Radiohead wrote a song about that right they wrote “My Iron Lung” is about “Creep” – something keeping them alive that they despise. I feel like Waitress was a way of you getting to assert yourself. It’s you saying, ‘hey, I’m not gonna be Britney Spears, I’m also not gonna be Norah Jones or Tori Amos’ and I know you quoted them before. It was a bit of a left turn for a big radio hit maker to do a musical. I felt like that in itself is a bit of a statement.

I mean it wasn’t all that well considered when I did it. I think I was in such a deep place of seeking, personally, at that moment. I just moved to New York, I was going through like a mini-existential crisis you know – left a long-term relationship, left my manager, I left my band, moved to New York from Los Angeles that I’d been living there for 14 years or whatever at that point, so I was really looking for something to anchor me… and then Waitress arrived and it really has become this incredible little boat I’m still riding in.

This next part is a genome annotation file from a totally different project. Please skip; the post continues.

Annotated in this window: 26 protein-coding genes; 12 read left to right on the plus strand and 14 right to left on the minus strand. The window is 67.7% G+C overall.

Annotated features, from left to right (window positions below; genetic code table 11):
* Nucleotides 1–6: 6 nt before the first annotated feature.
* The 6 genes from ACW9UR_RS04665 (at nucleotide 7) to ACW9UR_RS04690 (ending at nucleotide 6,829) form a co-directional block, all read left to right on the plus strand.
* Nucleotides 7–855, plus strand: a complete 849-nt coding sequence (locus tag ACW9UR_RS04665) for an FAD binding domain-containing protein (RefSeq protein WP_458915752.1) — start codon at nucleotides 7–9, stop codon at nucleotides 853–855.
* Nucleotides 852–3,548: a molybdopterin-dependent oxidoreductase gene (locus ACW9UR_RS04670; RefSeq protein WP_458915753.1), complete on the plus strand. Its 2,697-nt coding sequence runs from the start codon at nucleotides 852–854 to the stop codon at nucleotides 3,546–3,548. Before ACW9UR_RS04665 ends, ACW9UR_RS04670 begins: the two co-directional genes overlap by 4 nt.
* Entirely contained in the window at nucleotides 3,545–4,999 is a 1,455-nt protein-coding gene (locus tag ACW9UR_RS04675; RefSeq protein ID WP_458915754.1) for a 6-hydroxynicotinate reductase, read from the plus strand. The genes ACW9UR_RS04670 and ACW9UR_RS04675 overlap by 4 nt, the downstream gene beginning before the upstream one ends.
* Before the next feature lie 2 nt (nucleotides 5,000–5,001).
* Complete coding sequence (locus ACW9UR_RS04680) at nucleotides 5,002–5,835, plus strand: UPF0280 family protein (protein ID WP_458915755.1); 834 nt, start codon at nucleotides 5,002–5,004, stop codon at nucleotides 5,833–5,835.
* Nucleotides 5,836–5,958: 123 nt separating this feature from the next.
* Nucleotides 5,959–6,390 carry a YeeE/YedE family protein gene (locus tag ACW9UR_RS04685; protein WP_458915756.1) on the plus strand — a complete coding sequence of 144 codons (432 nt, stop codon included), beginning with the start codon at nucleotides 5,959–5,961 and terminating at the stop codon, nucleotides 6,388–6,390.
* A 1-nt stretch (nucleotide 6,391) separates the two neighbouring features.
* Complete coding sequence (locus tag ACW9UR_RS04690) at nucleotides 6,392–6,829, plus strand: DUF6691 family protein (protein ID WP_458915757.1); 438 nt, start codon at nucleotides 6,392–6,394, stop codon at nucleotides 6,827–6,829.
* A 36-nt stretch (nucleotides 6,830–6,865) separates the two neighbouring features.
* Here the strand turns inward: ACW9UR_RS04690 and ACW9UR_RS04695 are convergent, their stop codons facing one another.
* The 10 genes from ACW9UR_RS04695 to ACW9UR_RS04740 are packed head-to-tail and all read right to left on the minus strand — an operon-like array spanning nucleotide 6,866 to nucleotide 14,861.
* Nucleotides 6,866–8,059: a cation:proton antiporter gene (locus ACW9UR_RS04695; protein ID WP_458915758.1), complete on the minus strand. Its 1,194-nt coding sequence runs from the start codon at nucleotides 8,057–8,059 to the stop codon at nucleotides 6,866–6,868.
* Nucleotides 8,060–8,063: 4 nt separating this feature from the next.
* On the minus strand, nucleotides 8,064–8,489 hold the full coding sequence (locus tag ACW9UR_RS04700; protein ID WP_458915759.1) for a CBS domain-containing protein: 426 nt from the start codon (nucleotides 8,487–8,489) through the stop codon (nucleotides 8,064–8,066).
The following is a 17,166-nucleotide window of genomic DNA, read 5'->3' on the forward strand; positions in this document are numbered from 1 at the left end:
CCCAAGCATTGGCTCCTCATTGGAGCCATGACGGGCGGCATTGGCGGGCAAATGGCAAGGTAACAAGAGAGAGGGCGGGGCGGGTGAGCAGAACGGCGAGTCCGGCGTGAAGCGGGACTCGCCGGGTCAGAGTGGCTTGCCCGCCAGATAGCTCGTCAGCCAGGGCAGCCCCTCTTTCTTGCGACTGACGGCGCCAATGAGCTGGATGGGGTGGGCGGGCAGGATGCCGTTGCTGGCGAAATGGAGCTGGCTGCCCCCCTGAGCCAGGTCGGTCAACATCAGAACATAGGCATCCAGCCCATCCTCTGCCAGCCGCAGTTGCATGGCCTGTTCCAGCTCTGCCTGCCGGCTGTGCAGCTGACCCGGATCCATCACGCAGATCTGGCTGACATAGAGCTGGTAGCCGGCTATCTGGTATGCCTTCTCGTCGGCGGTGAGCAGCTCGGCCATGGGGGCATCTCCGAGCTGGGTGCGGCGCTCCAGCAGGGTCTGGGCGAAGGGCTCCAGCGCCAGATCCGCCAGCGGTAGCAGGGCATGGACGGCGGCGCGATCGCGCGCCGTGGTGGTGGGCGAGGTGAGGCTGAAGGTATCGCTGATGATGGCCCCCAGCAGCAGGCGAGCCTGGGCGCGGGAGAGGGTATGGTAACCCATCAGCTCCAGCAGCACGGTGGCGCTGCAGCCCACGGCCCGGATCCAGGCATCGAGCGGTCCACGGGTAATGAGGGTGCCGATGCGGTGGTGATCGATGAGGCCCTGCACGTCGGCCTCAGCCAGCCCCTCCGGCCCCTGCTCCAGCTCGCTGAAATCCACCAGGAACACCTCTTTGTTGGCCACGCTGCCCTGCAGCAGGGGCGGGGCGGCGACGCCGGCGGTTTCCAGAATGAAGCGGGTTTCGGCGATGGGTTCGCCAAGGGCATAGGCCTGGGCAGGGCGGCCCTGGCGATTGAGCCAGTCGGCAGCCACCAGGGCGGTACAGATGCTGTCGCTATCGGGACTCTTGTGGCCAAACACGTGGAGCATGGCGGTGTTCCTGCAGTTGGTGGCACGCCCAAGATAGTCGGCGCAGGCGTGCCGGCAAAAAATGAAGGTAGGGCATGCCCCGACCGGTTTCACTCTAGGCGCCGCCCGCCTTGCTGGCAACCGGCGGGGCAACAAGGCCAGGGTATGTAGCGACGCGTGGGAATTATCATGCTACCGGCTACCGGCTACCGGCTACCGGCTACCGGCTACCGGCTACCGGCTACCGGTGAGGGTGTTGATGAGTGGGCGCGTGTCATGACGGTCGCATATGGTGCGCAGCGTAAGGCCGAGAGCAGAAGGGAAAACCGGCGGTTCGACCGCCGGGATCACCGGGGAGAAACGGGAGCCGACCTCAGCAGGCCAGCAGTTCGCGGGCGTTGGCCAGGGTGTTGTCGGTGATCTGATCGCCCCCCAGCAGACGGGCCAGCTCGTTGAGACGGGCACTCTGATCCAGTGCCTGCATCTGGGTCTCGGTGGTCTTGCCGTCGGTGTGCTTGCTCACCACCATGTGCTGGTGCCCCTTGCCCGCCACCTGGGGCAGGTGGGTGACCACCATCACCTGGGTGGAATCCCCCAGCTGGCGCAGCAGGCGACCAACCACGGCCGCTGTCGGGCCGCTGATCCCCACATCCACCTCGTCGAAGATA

I love when people create their own lane. Often, if you don’t follow the path you’re not gonna do it…

You know who’s great about this and who’s a dear friend and was a good encouragement – Ben Folds. So we did a reality TV show together, we were judges on “The Sing-Off,” which is an acapella competition show and Ben would always use the word ‘punk’. He’d be like ‘that’s so punk rock to do something like write a musical’! He’s like ‘that’s actually really punk rock’ and like there was something… only Ben Folds can make writing a musical feel cool. He has that particular brand of like nerd stardom that you’re just like ‘yeah, if you think I’m OK, I’m OK.

Tell me about “Armor.”